Nights to Title Fights
Composer, producer, and musician JT Daly is used to getting his hands dirty in the studio. Now, he’s taken on yet another challenge – creating music for ESPN Films’ Peabody and Emmy award-winning 30 for 30 series, “Chuck & Tito.”
After years recording and touring in Nashville-based band Paper Route, multiple Grammy-nominated producer has been keeping himself busy.
Doing the Paper Route
Writing songs with Paper Route was different every time. The best songs usually came from one of us bringing in an idea and we’d pull it apart and then piece it back together. It was the easiest way we could get something that sounded unique to us - but also was a song. We always tried to keep it so it could be deconstructed down to just a single instrument and the voice.
Writing with Others
That’s always the goal, to have fun, it should never feel like a chore. Recently I’ve spent some time with Arlie (Nathaniel Banks) and have been just blown away with what he has to say- both melodically and lyrically. He is an incredible talent. I’m in LA now with Lynn from PVRIS working on her new album. I love writing with her, and she is a very visual artist and person. There is an aesthetic to everything she does with that band. So if I pull up a drum beat with some chords and tell her to imagine a music video where she’s falling in slow motion through the sky… she knows how to approach the vocal melody. We can use almost our own language. It’s a special thing when you can understand another artist like that. It helps hunt down the appropriate emotion or feeling.
Like any extensive synth software it might seem daunting, but the Analog Lab was effortlessly incorporated into my creative process. It’s never been too taxing on my CPU or hard to use. I don’t find myself sifting through 200 decent sounds to find the thing I’m looking for. It’s very user friendly and sounds outstanding. It can be used with ease from the surface, or you can “open the hood” and discover the breadth of what the software offers.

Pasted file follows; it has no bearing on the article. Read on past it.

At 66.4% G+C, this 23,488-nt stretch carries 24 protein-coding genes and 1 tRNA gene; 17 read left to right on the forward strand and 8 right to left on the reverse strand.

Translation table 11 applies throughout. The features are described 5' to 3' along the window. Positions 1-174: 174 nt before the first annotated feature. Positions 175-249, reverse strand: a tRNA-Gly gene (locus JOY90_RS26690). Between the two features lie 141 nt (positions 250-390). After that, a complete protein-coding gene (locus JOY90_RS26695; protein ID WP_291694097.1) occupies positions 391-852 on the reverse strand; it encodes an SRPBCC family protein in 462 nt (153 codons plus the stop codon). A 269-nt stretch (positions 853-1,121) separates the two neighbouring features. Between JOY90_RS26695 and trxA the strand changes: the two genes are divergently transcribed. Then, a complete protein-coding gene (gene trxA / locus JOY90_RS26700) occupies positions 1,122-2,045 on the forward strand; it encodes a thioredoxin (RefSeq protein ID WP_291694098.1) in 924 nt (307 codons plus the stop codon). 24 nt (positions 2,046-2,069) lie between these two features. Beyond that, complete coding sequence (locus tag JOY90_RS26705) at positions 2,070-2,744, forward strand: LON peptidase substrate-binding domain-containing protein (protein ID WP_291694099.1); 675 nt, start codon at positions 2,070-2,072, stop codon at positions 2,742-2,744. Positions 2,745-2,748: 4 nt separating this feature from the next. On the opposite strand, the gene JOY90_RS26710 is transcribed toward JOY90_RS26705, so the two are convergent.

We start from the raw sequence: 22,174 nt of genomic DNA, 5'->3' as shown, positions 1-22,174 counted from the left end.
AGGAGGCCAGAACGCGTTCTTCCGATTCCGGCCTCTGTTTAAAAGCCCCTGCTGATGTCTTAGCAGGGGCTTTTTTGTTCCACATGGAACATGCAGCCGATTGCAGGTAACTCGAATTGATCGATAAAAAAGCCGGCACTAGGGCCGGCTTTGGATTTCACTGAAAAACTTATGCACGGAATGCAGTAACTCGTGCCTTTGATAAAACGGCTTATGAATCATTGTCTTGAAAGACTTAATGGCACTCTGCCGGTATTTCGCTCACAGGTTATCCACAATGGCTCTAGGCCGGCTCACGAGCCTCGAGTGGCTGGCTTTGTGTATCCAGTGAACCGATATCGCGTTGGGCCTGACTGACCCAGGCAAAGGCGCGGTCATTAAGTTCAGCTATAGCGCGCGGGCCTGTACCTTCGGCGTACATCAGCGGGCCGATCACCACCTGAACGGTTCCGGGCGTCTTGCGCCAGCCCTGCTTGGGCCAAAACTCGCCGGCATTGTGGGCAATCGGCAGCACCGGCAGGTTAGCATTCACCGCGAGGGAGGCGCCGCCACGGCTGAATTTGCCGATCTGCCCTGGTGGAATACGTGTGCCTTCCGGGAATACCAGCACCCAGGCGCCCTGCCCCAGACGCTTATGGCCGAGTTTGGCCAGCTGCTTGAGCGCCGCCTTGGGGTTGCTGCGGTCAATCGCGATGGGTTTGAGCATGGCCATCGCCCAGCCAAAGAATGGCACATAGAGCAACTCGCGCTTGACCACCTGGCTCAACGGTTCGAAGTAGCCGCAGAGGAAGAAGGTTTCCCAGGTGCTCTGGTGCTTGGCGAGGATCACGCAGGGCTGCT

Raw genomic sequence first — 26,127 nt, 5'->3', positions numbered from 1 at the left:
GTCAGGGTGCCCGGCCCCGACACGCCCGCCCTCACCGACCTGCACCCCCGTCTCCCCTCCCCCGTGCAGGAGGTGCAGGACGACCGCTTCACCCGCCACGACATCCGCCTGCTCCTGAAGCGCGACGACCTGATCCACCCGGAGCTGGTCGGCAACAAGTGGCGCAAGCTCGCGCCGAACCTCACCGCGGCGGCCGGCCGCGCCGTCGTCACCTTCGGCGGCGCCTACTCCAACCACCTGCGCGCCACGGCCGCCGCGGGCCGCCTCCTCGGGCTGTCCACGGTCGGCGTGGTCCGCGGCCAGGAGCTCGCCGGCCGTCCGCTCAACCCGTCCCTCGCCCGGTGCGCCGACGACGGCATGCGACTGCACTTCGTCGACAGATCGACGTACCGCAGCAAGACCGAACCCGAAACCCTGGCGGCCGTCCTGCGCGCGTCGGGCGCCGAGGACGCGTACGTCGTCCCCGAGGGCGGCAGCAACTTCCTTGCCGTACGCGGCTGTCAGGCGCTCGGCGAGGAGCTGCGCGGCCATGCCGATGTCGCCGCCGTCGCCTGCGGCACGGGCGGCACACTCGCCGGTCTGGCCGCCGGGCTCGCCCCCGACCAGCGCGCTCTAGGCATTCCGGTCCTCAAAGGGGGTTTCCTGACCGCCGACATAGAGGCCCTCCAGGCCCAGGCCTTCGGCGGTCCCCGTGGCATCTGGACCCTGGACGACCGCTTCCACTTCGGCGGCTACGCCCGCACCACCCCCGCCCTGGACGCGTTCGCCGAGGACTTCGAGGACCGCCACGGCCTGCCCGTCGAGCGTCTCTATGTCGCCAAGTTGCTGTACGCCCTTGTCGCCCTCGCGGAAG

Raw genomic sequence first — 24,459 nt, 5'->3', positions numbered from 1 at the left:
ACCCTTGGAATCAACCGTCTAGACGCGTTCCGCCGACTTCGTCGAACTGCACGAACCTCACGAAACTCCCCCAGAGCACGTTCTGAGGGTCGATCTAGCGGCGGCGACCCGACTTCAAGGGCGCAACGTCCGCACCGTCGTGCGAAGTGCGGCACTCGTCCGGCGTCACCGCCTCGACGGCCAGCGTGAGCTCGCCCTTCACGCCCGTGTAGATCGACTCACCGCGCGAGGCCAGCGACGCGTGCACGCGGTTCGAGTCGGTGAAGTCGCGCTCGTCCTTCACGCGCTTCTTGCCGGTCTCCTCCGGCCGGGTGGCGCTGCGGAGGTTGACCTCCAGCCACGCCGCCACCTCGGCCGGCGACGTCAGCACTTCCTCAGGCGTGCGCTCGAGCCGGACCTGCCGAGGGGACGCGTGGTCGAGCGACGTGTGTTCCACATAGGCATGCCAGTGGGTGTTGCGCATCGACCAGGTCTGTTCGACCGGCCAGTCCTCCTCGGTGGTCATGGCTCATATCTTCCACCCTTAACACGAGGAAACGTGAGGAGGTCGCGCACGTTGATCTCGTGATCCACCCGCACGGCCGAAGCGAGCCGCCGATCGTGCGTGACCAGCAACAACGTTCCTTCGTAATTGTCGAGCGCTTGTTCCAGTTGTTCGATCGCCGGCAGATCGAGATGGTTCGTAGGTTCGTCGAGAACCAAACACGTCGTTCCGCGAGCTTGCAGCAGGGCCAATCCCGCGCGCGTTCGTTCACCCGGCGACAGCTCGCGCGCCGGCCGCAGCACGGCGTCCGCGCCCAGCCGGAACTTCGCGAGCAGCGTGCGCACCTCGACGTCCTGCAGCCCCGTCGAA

Chuck & Tito
The movie is about the two UFC legends Chuck Liddell and Tito Ortiz and how their relationship evolved from friendship to enemies. Micah Brown, the director of the film, reached out to me and asked if I would create the music, and I could tell from just one conversation with him that he was going to make something great. He wanted to explore the psychology of why fighters fight and also why we’re drawn to watching it. The one thing that stood out to me was how at the peak of these fighters careers they were almost superheroes, and that’s how I wanted to approach the music. Even though it’s a documentary, I wanted to treat the score as more of a feature film. Both main characters have ‘theme songs’ there are some movements that repeat in different styles or on different instruments. I had my engineer (Josh Lovell) sample the sounds of the fights and training. We spent a little over a month just building a catalogue of things to pull from. Then I sort of just locked myself in the studio with the film. The initial cut had 37 original pieces in it. When I started it I had a few friends who had done projects similar tell me it would be one of the hardest things I would have ever done……. and they were definitely correct. It takes a lot of time with all of the edits to the film etc. It was also the first time where I’ve had to make music that wasn’t for me. Whether or not it was stylistically “my thing” or not didn’t matter. I had to create something that assisted in telling this story. That was the only thing that mattered.
Building the Sounds
There was one month where I had to travel as I was working on the film and figured I could keep writing by just bringing a MIDI controller and my laptop. A few of the songs I was working on seemed pretty special so when I came back to my studio I opened them up and went to replace the MIDI sounds. I noticed that the only tracks I couldn’t beat or replace were the Arturia Analog Lab sounds. I own some of the keyboards the software is replicating and I couldn’t even tell the difference. Nothing felt too thin or cheapened. This was kind of early on in the process and from that point on it was in every song. One other huge factor for me was
I could recall sounds with ease and adjust them in no time with each edit of the film. This saved me hours.
I used the CMI, Prophet 5, and the DX7 a lot. The preset options are pretty stellar but the most important thing to me is that it never seemed daunting. Too many options can be crippling to me sometimes. I like to be forced into thinking creatively. If my choices are infinite I rely too much on them. I never had that issue with Analog Lab. It always felt inspired.
DrumBrute Impact; this machine is insane. I can’t talk about it enough. It is so warm, so punchy, so easy to use. It has become a staple in my studio. The pitch control on the kick can turn it into a bass. I used that a lot. And it’s fun to play. I know that might sound elementary, but it’s so important. The way the pads feel and react is musical. You can perform with it.
You can perform with it.
Thank You, Next
I actually have a project coming out early next year that I’m really excited about. My dream album. More info coming soon.